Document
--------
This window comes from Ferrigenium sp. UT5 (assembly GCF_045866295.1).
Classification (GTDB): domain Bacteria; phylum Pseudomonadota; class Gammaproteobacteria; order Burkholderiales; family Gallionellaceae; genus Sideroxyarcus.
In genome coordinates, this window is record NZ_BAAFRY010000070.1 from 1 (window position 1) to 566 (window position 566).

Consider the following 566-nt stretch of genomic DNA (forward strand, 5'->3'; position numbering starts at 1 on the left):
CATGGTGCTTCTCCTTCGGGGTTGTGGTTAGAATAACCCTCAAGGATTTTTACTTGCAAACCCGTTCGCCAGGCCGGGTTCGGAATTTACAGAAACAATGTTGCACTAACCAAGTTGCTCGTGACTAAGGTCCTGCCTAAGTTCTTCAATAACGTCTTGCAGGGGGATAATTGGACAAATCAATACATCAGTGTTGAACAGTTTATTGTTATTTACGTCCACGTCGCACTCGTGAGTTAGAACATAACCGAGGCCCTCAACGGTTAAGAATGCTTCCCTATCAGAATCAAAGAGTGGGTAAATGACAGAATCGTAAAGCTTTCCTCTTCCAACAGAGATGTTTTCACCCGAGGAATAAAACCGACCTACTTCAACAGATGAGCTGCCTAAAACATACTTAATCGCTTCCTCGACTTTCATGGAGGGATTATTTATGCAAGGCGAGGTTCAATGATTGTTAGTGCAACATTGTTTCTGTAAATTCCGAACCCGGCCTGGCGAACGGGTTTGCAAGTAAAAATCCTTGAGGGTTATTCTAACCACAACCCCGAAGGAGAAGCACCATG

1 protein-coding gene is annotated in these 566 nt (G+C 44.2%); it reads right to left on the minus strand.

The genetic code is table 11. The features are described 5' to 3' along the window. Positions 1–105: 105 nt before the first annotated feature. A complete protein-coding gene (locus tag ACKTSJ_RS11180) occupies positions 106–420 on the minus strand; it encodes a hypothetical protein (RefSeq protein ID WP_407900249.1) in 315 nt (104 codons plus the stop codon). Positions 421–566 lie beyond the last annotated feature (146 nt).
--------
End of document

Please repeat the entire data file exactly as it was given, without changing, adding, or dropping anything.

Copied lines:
This window comes from Ferrigenium sp. UT5 (assembly GCF_045866295.1).
Classification (GTDB): domain Bacteria; phylum Pseudomonadota; class Gammaproteobacteria; order Burkholderiales; family Gallionellaceae; genus Sideroxyarcus.
In genome coordinates, this window is record NZ_BAAFRY010000070.1 from 1 (window position 1) to 566 (window position 566).

Consider the following 566-nt stretch of genomic DNA (forward strand, 5'->3'; position numbering starts at 1 on the left):
CATGGTGCTTCTCCTTCGGGGTTGTGGTTAGAATAACCCTCAAGGATTTTTACTTGCAAACCCGTTCGCCAGGCCGGGTTCGGAATTTACAGAAACAATGTTGCACTAACCAAGTTGCTCGTGACTAAGGTCCTGCCTAAGTTCTTCAATAACGTCTTGCAGGGGGATAATTGGACAAATCAATACATCAGTGTTGAACAGTTTATTGTTATTTACGTCCACGTCGCACTCGTGAGTTAGAACATAACCGAGGCCCTCAACGGTTAAGAATGCTTCCCTATCAGAATCAAAGAGTGGGTAAATGACAGAATCGTAAAGCTTTCCTCTTCCAACAGAGATGTTTTCACCCGAGGAATAAAACCGACCTACTTCAACAGATGAGCTGCCTAAAACATACTTAATCGCTTCCTCGACTTTCATGGAGGGATTATTTATGCAAGGCGAGGTTCAATGATTGTTAGTGCAACATTGTTTCTGTAAATTCCGAACCCGGCCTGGCGAACGGGTTTGCAAGTAAAAATCCTTGAGGGTTATTCTAACCACAACCCCGAAGGAGAAGCACCATG

1 protein-coding gene is annotated in these 566 nt (G+C 44.2%); it reads right to left on the minus strand.

The genetic code is table 11. The features are described 5' to 3' along the window. Positions 1–105: 105 nt before the first annotated feature. A complete protein-coding gene (locus tag ACKTSJ_RS11180) occupies positions 106–420 on the minus strand; it encodes a hypothetical protein (RefSeq protein ID WP_407900249.1) in 315 nt (104 codons plus the stop codon). Positions 421–566 lie beyond the last annotated feature (146 nt).